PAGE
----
Monday, November 07, 2005

This Doesn't Surprise Me

On my recent trip to the Los Angeles-area, my first-ever, I asked the driver of the shuttle who took us from our hotel to our conference site, how much the homes we were seeing then might cost. They were one-story slab homes that were nice. In my neck of the Cincinnati suburbs, they would have gone for about $80,000.00. His answer, confirmed by another driver later, was that in SoCal, the selling prices would be about $500,000.00. People who move to the Midwest from California and are able to sell their former homes, pocket quite a bit of cash. They buy larger homes with more yard at a fraction of what it would cost them back there. That's why this doesn't surprise me.

3 comments:

Deborah said...

Oh boy...you still don't know the half of it. :) On our street...perhaps five miles east of where your conference was held....our quiet surburban street of pleasant, 1,900-ish sq ft 40-year-old homes...a house at the end of the street, a fixer-upper with just a basic yard (grass, some shrubs), sold six weeks ago for $700,000.

It's positively crazy. Aside from the purchase price, property taxes, for instance, are based on your purchase price. Then there's insurance, which is calculated on replacement cost.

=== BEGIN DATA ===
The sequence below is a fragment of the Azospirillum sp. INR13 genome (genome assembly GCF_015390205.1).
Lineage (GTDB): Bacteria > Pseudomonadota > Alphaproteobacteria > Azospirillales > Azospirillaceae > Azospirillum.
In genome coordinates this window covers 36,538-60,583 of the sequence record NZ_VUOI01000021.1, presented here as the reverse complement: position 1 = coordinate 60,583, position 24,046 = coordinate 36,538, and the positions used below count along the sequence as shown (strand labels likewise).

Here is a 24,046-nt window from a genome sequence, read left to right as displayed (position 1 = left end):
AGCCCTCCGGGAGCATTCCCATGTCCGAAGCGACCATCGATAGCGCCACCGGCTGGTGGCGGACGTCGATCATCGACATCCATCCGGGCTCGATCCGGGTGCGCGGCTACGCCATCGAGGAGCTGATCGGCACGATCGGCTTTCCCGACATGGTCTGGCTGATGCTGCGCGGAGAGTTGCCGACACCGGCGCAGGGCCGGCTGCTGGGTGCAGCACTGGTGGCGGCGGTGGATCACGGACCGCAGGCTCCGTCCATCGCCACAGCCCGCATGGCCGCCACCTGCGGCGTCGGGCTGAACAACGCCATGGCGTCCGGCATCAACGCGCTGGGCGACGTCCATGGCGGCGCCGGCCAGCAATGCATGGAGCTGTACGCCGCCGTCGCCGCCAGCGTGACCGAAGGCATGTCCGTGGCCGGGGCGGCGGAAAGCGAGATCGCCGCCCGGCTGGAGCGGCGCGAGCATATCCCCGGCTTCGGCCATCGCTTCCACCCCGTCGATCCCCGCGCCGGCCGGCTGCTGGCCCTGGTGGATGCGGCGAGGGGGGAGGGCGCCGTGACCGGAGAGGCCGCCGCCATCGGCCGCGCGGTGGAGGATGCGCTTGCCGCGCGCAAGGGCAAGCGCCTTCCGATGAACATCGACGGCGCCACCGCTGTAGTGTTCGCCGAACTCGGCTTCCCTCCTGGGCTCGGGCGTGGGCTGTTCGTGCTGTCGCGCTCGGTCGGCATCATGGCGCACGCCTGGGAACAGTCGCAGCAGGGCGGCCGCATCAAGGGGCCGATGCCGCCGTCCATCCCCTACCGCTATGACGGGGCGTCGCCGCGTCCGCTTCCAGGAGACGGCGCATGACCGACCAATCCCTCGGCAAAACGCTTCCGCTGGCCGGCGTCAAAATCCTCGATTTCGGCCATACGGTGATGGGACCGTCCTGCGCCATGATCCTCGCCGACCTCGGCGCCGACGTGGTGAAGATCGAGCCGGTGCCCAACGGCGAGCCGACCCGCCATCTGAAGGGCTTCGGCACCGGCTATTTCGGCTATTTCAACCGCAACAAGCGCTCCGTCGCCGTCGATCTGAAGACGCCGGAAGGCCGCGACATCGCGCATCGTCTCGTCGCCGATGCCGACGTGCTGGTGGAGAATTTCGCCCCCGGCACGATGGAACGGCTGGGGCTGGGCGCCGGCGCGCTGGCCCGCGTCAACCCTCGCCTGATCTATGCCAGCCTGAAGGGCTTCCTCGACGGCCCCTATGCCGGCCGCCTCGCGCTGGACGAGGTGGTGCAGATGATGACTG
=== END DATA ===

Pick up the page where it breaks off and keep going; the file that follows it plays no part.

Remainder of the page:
When two conditions are met...our daughter graduating from high school in three years, and my husband no longer being in his present engineering job....we will necessarily move out of state, just due to financal common sense.

But we will do so quite happily, and will likely move near my daughter and her husband in Portland, OR.

Mark Daniels said...

Deborah:
After having been there for all of three days, I think I know why people want to live there. The weather is spectacular! I had never experienced 97-degrees and no sweat!

But the price one pays is enormous.

I felt like a hayseed mentioning this, in a way. So, I'm glad that you wrote what you did.

Most of the houses in my neighborhood go for about $150K to $180K. Based on what you're telling me, I'm thinking that in SoCal, they might bring in $850K and up. Amazing!

Thanks for reading and leaving the comments.

Mark

Deborah said...

Mark----Southern California is a desert. A Fall day, about 80 to 85 degrees and low humidity, feels like perfection.

Yes, the desert-air weather here feels wonderful. I am a native Southern Californian, and likely don't even appreciate our weather. But then again, Fall here is quite different from most of the country.

I would love to live each October where the leaves change colors and the air is crisp.

But alas, for the money, our homes are much smaller, and everything costs a fortune here. Southern California is not for the poor, and the middle class is moving away, too.